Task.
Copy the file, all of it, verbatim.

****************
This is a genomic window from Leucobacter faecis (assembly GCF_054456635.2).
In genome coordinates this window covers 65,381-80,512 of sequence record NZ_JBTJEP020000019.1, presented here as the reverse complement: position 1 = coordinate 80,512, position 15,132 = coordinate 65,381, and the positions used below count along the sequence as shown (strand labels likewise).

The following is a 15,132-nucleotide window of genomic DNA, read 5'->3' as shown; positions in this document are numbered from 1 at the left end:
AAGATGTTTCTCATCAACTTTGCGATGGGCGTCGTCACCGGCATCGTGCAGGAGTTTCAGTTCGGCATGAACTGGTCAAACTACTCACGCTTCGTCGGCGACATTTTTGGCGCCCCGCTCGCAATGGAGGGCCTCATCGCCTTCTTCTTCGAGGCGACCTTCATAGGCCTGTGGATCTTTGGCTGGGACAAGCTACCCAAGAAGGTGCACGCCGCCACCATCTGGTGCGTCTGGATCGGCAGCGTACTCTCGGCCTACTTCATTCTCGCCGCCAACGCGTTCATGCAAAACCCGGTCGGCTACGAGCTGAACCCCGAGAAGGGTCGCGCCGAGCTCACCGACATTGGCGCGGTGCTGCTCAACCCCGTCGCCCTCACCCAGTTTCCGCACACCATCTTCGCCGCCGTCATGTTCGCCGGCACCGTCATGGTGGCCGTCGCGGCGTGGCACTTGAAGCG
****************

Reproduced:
This is a genomic window from Leucobacter faecis (assembly GCF_054456635.2).
In genome coordinates this window covers 65,381-80,512 of sequence record NZ_JBTJEP020000019.1, presented here as the reverse complement: position 1 = coordinate 80,512, position 15,132 = coordinate 65,381, and the positions used below count along the sequence as shown (strand labels likewise).

The following is a 15,132-nucleotide window of genomic DNA, read 5'->3' as shown; positions in this document are numbered from 1 at the left end:
AAGATGTTTCTCATCAACTTTGCGATGGGCGTCGTCACCGGCATCGTGCAGGAGTTTCAGTTCGGCATGAACTGGTCAAACTACTCACGCTTCGTCGGCGACATTTTTGGCGCCCCGCTCGCAATGGAGGGCCTCATCGCCTTCTTCTTCGAGGCGACCTTCATAGGCCTGTGGATCTTTGGCTGGGACAAGCTACCCAAGAAGGTGCACGCCGCCACCATCTGGTGCGTCTGGATCGGCAGCGTACTCTCGGCCTACTTCATTCTCGCCGCCAACGCGTTCATGCAAAACCCGGTCGGCTACGAGCTGAACCCCGAGAAGGGTCGCGCCGAGCTCACCGACATTGGCGCGGTGCTGCTCAACCCCGTCGCCCTCACCCAGTTTCCGCACACCATCTTCGCCGCCGTCATGTTCGCCGGCACCGTCATGGTGGCCGTCGCGGCGTGGCACTTGAAGCG